International students struggle to get classes

In Campus News, News
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Bastian Hvitmyhr (left) and Mari Five (right) are international students from Norway studying journalism at CSUF. (Gretchen Davey / Daily Titan)

The transition to and from other schools involves a lot of time and effort, but Cal State Fullerton works to offer all the help it can give.

The International Students and Scholars (ISS) office strives to provide as much information and assistance to international and exchange students as possible, but also current CSUF students.

Attending a school with around 38,000 students enrolled each semester is new for students who haven’t dealt with such a mass amount. Although the process is difficult for the first few weeks, preparation is key and CSUF provides as much support to students who are stepping into a whole other lifestyle than what they may be accustomed to.

In the fall 2015 semester at CSUF, a grand total of 38,414 students were enrolled and 2,410 international students accounted for the large enrollment number.

Mari Five and Bastian Hvitmyhr are studying journalism abroad at CSUF for their first fall 2016 semester. What started out as a rocky start soon turned into a smooth ride.

The high number of students attending the university creates a struggle to add necessary classes. In Norway, classes are pre-selected for them, making the process much simpler.

“It’s really easy. We just sign up for a major and they do pretty much everything for you. You don’t have to apply for courses. It’s just set up… That’s why the adjustment was so hard, because the differences are so huge,” Five said.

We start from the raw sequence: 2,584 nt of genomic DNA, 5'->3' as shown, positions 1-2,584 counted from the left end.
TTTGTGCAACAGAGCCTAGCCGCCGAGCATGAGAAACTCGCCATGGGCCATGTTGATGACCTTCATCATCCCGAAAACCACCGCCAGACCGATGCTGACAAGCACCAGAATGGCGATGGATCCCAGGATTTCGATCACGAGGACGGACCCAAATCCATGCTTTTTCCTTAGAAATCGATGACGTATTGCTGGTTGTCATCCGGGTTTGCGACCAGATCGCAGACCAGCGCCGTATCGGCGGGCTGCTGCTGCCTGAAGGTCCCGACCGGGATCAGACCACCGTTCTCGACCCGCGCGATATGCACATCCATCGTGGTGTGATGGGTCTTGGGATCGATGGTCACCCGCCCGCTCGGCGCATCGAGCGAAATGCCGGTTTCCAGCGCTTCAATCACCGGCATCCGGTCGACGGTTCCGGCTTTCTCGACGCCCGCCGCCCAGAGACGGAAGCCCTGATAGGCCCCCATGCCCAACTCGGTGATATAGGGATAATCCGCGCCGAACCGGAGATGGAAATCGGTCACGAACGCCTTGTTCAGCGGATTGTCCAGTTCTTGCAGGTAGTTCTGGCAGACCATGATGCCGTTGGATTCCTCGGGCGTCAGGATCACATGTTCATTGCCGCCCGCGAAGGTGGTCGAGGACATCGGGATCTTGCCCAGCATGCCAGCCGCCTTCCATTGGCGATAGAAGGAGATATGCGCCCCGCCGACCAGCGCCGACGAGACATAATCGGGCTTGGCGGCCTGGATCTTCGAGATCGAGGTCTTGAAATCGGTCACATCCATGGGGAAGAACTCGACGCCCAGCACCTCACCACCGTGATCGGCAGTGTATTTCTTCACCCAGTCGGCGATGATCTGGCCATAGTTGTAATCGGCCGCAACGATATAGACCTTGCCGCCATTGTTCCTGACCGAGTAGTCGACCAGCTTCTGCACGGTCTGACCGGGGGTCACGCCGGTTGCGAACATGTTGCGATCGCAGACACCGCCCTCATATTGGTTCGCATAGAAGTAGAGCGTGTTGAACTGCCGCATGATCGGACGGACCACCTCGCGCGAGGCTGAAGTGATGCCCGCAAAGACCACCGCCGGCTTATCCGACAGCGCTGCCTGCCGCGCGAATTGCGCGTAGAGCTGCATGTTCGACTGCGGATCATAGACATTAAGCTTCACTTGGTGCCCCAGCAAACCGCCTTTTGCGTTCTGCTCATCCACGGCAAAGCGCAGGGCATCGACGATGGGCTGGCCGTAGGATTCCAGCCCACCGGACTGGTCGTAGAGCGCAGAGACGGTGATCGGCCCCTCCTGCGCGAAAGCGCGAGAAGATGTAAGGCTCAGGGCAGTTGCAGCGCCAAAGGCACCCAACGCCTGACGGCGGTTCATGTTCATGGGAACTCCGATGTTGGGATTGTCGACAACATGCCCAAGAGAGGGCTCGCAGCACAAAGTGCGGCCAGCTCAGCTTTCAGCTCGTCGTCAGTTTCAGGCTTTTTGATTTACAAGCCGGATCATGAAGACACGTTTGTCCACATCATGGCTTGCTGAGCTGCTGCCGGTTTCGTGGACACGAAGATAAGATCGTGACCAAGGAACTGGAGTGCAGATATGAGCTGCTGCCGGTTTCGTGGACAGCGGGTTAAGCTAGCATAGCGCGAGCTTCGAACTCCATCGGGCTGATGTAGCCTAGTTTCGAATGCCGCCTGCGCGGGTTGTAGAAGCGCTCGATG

In addition to overpopulation, the two international students also have to make sure classes coincide with their university in Norway.

“I was just preparing myself to do the courses that I applied for, and when I didn’t get them, it was a surprise and shock,” Five said.

Hvitmyhr has a J-1 Visa, which allows him to participate in study based exchange visitor programs. Due to his visa, he was not required to pay direct tuition but didn’t receive any of the classes he originally pre-enrolled in.

“Everyone at the international office had helped us, but there should be a system to make sure that we have all the classes before we arrive,” Hvitmyhr said.

One of the main problems that arose from the situation was having classes approved for credit from their university in Norway on a deadline.

A way to solve that issue is to find courses online and sit through various ones to see which best fits to their specific academic needs, also called “crashing courses,” Five said.

“…It’s coming to a space and place where everything you have known your entire life is different and you have been kind of thrown into it with no kind of support system and that’s also what ISS does. said Maria E. Grandone, Ph.D., the director for International and Intercultural Programs at Cal State Fullerton. “We become the support system for the student body.”

After “crashing courses,” and working with the faculty, Five and Hvitmyhr are now in the flow of a semester at CSUF with the ideal amount of courses and enjoying their time here.

“I’m here in California and I’ve never been here. I just want to experience as much as possible,” Five said.

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